ed unexpected was not anticipated as coming so
suddenly. He is the grandson of
fMrs. Sanders and nephew of Mrs.
George Martin and Mrs. Blake of
this city, to whom sincere sympathy
is extended.
NOTICE, W. O. W.
All members Fort King Camp No.
14. W. O. W., requested to be present
at regular meeting Friday night, Aug
9th. Very important matter to be
discussed. C. K. Sage, Clerk.
reported the Allies have taken More
nil, Demuin, Ablancourt, Morlan
court, the heights west of Cerisy and
the heights south of Morlancourt.
" Buy War Savings Stamps.

VOL. 25, NO. 190

CEDI
LN
,1E
.1EIIT TAKE OVER
GOLD STORAGE PLANTS
. )
Sent Down Off Cape Hatteras and
Only a Part of Her Crew Crew-Saved
Saved Crew-Saved (Associated Press) s
New York. Aug. 8 Information
received today in marine insurance
circles here was to the. effect that the
American steamship Merck, 3200
tons, was submarined off Cape Hat Hat-teras
teras Hat-teras Tuesday night. One small boat
containing eighteen members of the
crew is still unaccounted for. The cap captain
tain captain of the Merck and twenty-three
of the crew landed at Norfolk.
SLACK RESPONSE TO
CALL FOR STOCKINGS
Some days ago there were articles
in the Ocala papers in regard to the
stocking collection. Since then I was
requested to write an article stating
that the demonstration kitchen would
be open in the afternoon to receive
these donations. Mrs. Brinson, who
as announced, had volunteered her
services, has been faithful to her
promise and is there each afternoon,
and up to the present time only two
ladies have responded to the call.
These little items, which seem of so
little importance to us, would mean
additional warmth and comfort to
those little ones of Belgium, Italy
and France, for whom the Red Cross
is making this call. It is a recogniz recognized
ed recognized piece of war work and almost eve every
ry every home caH help a little. There is
also the department for working over
old kid gloves But it is the stocking
now (white preferred) that is called
for. Let us think of these little ones
over there less fortunate than ours
and send liberally to Mrs. Brinson,
who will attend to shipping to head headquarters.
quarters. headquarters. Caroline Moorhead,
Home Demonstration Agent.
n
Mr. J. D. Robbinson returned yes yesterday
terday yesterday from a pleasant visit to
friends and relatives in South Caro--lina.
While there he motored to Den Denmark,
mark, Denmark, Springfield, Norway, Orange Orangeburg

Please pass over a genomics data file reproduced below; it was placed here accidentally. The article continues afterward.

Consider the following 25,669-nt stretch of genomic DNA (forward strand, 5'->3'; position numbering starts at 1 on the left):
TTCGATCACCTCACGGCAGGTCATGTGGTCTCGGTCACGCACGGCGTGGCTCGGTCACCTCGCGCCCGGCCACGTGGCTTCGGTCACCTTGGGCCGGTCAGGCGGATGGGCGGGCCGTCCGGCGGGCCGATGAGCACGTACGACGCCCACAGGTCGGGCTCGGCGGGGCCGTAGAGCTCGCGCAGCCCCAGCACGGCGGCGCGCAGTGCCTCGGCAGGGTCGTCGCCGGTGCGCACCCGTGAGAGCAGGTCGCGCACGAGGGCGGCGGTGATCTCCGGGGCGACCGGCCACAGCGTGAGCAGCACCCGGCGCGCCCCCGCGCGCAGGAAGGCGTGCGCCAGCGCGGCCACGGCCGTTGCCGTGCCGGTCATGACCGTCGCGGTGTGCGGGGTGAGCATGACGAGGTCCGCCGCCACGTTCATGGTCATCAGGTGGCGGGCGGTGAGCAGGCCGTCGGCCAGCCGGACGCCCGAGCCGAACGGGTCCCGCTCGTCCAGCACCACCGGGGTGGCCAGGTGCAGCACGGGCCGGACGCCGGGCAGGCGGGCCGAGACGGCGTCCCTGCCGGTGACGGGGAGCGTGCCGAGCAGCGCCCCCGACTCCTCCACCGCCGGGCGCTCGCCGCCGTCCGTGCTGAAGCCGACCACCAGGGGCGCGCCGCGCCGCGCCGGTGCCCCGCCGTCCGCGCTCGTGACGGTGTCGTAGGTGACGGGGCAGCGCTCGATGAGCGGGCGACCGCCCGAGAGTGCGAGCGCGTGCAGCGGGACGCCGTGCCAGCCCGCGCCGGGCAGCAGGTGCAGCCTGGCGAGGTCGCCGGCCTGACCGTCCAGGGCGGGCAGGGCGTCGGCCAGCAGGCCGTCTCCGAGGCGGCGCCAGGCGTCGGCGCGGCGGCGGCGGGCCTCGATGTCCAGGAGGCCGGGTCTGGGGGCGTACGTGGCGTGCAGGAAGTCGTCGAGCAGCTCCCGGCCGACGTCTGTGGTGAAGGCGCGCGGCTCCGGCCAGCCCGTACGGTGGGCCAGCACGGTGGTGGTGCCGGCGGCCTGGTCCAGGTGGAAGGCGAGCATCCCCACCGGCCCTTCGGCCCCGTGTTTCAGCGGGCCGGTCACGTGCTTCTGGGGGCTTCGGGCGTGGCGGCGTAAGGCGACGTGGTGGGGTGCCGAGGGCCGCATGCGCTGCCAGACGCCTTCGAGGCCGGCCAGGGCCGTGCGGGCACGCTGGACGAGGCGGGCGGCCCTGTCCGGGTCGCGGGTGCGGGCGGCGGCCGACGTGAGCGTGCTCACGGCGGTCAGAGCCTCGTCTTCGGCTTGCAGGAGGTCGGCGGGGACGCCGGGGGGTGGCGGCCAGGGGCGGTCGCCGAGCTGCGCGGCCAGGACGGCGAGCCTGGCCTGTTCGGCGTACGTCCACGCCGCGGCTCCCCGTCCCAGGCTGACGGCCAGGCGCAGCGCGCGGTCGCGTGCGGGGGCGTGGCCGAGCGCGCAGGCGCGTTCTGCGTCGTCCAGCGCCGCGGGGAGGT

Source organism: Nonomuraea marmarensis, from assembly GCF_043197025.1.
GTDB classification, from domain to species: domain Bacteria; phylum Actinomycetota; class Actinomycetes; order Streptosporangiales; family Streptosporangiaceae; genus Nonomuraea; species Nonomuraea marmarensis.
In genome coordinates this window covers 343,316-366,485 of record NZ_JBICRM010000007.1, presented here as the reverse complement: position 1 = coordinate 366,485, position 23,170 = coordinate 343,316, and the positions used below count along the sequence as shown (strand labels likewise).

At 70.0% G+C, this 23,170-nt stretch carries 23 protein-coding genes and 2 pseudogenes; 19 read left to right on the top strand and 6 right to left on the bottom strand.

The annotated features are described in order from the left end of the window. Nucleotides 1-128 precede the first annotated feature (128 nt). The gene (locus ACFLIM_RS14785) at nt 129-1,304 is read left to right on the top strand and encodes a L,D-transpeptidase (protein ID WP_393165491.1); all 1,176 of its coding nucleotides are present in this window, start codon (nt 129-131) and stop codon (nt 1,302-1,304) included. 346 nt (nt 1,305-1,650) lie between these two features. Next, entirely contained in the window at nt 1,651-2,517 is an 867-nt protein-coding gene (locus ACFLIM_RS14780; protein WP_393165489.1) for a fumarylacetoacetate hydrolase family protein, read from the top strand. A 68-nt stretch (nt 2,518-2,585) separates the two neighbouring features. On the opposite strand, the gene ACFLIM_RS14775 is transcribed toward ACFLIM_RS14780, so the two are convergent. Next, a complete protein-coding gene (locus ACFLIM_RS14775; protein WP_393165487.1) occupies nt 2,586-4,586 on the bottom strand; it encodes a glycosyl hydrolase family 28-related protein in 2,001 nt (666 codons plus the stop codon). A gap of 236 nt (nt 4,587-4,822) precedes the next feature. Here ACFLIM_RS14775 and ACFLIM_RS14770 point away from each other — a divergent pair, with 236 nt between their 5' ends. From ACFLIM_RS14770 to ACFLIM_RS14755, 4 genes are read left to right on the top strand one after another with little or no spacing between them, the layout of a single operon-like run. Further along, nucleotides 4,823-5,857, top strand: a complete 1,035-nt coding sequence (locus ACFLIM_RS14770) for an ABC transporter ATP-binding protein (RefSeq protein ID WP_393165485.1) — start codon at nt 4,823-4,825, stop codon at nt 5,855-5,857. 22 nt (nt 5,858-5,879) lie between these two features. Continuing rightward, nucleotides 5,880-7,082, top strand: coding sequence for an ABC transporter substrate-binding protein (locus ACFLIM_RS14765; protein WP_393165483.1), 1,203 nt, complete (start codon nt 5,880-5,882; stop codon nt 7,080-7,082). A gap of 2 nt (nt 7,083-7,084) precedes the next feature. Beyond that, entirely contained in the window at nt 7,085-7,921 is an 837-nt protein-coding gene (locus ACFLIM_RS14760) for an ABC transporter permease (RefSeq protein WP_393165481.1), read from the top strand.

burg Orangeburg and thru New Brookline to Co-
lumbia. He says the cotton crops
are fine, but the cofn crops are a lit little
tle little shore. The people are all well and
treated him nice, but those Rhode Isl Isl-and
and Isl-and Reds were best of all. He also
visited Camp Jackson and found it to
be a very pretty place and kept neat
and clean as a pin and the boys all
welL
Don't fail to call for Maxwell House
Coffee. Kept at all grocery stores, tf

MUD

AD

PRISONERS

111

pakh:

STEAMER MERCK
ARMED

-r'



OCALA EVENING STAB, THURSDAY, AUGUST 8. 1918

OCALA EVENING STAR

PahllNhed Every Day Except Sunday by
STAR PUBLISHING COMPANY
OF OCALA, FLA.

It, It. Carroll, Prealdeat

I. V. Leave a good, SeeTetary-Treaaarer

J. II. Benjamla Editor

Enteral at Ocala, Fla., ostoffice a

econu-cia-s matter.

TELEPHONES

uiofk urnc nre-Oae
Editorial Oepartneaf .....Two-Seven
Society Editor Five, Deuble-Oae

MEMBER ASSOCIATED PRESS

The Associated Press Is exclusively
entitled for the use for republication of
all news dispatches credited -to it or
...t otherwise credited in this paper
and also the local news published
herein. All rights of republication of

sp-ciai aispatcnes herein are also re

served.
ADVERTISING RATES

. Dlxplayi Plate 10c. per Inch for con
ziecutive Insertions. Alternate lnaer
tions 23 per cent, additional.- ComrposI

tion charged on ads. that run less than
xlx times 5c per inch. Special position

zu per cent, additional. Kates baaea on

4-!nch minimum. Less than four Inches

will take higher rate, which will be

lurnished on application.

Heading; Notice: 5c. per line for first
insertion; 2c. per line for each subse subsequent
quent subsequent insertion. One change a week

allowed on readers without extra com composition
position composition charges.
Itral advertisements at legal rates.

Klectros must be mounted, or charge